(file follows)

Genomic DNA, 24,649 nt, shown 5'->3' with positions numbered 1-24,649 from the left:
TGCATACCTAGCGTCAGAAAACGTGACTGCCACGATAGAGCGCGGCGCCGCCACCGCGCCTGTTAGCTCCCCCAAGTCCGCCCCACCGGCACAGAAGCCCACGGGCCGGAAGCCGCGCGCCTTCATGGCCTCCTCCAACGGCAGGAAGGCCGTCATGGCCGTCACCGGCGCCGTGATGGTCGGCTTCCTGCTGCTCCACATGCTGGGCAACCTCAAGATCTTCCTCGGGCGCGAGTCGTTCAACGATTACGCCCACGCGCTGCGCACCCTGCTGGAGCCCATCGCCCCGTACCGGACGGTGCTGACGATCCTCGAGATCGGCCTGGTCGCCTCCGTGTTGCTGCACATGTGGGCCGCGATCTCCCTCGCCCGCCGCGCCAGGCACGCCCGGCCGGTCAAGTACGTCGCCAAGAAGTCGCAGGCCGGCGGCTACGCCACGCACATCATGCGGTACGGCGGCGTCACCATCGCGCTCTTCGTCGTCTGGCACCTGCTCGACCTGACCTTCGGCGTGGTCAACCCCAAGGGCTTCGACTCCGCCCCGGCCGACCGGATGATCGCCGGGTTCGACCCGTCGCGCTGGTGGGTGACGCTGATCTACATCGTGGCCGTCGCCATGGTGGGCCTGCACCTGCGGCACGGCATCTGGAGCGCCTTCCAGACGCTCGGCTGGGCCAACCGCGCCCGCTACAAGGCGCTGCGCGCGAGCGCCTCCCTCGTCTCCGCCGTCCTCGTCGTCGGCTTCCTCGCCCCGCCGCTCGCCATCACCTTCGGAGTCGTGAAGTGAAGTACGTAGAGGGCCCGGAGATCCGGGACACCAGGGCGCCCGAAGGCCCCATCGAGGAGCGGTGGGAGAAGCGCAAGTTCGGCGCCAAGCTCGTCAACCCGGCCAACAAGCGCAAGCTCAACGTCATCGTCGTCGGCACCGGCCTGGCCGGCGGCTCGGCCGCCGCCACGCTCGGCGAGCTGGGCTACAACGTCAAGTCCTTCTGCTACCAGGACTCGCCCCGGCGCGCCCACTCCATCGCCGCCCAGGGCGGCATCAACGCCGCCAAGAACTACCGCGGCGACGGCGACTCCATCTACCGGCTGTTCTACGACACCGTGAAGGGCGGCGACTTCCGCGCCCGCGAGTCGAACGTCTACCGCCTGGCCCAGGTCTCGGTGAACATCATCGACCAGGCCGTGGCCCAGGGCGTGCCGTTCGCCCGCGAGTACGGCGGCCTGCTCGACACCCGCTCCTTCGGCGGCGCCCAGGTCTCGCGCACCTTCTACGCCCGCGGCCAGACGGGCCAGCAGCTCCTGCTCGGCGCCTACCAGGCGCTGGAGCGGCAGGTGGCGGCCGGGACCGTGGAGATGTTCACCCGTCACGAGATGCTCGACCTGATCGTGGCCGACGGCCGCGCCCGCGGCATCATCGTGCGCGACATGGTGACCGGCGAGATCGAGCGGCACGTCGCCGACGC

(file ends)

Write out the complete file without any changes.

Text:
Genomic DNA, 24,649 nt, shown 5'->3' with positions numbered 1-24,649 from the left:
TGCATACCTAGCGTCAGAAAACGTGACTGCCACGATAGAGCGCGGCGCCGCCACCGCGCCTGTTAGCTCCCCCAAGTCCGCCCCACCGGCACAGAAGCCCACGGGCCGGAAGCCGCGCGCCTTCATGGCCTCCTCCAACGGCAGGAAGGCCGTCATGGCCGTCACCGGCGCCGTGATGGTCGGCTTCCTGCTGCTCCACATGCTGGGCAACCTCAAGATCTTCCTCGGGCGCGAGTCGTTCAACGATTACGCCCACGCGCTGCGCACCCTGCTGGAGCCCATCGCCCCGTACCGGACGGTGCTGACGATCCTCGAGATCGGCCTGGTCGCCTCCGTGTTGCTGCACATGTGGGCCGCGATCTCCCTCGCCCGCCGCGCCAGGCACGCCCGGCCGGTCAAGTACGTCGCCAAGAAGTCGCAGGCCGGCGGCTACGCCACGCACATCATGCGGTACGGCGGCGTCACCATCGCGCTCTTCGTCGTCTGGCACCTGCTCGACCTGACCTTCGGCGTGGTCAACCCCAAGGGCTTCGACTCCGCCCCGGCCGACCGGATGATCGCCGGGTTCGACCCGTCGCGCTGGTGGGTGACGCTGATCTACATCGTGGCCGTCGCCATGGTGGGCCTGCACCTGCGGCACGGCATCTGGAGCGCCTTCCAGACGCTCGGCTGGGCCAACCGCGCCCGCTACAAGGCGCTGCGCGCGAGCGCCTCCCTCGTCTCCGCCGTCCTCGTCGTCGGCTTCCTCGCCCCGCCGCTCGCCATCACCTTCGGAGTCGTGAAGTGAAGTACGTAGAGGGCCCGGAGATCCGGGACACCAGGGCGCCCGAAGGCCCCATCGAGGAGCGGTGGGAGAAGCGCAAGTTCGGCGCCAAGCTCGTCAACCCGGCCAACAAGCGCAAGCTCAACGTCATCGTCGTCGGCACCGGCCTGGCCGGCGGCTCGGCCGCCGCCACGCTCGGCGAGCTGGGCTACAACGTCAAGTCCTTCTGCTACCAGGACTCGCCCCGGCGCGCCCACTCCATCGCCGCCCAGGGCGGCATCAACGCCGCCAAGAACTACCGCGGCGACGGCGACTCCATCTACCGGCTGTTCTACGACACCGTGAAGGGCGGCGACTTCCGCGCCCGCGAGTCGAACGTCTACCGCCTGGCCCAGGTCTCGGTGAACATCATCGACCAGGCCGTGGCCCAGGGCGTGCCGTTCGCCCGCGAGTACGGCGGCCTGCTCGACACCCGCTCCTTCGGCGGCGCCCAGGTCTCGCGCACCTTCTACGCCCGCGGCCAGACGGGCCAGCAGCTCCTGCTCGGCGCCTACCAGGCGCTGGAGCGGCAGGTGGCGGCCGGGACCGTGGAGATGTTCACCCGTCACGAGATGCTCGACCTGATCGTGGCCGACGGCCGCGCCCGCGGCATCATCGTGCGCGACATGGTGACCGGCGAGATCGAGCGGCACGTCGCCGACGC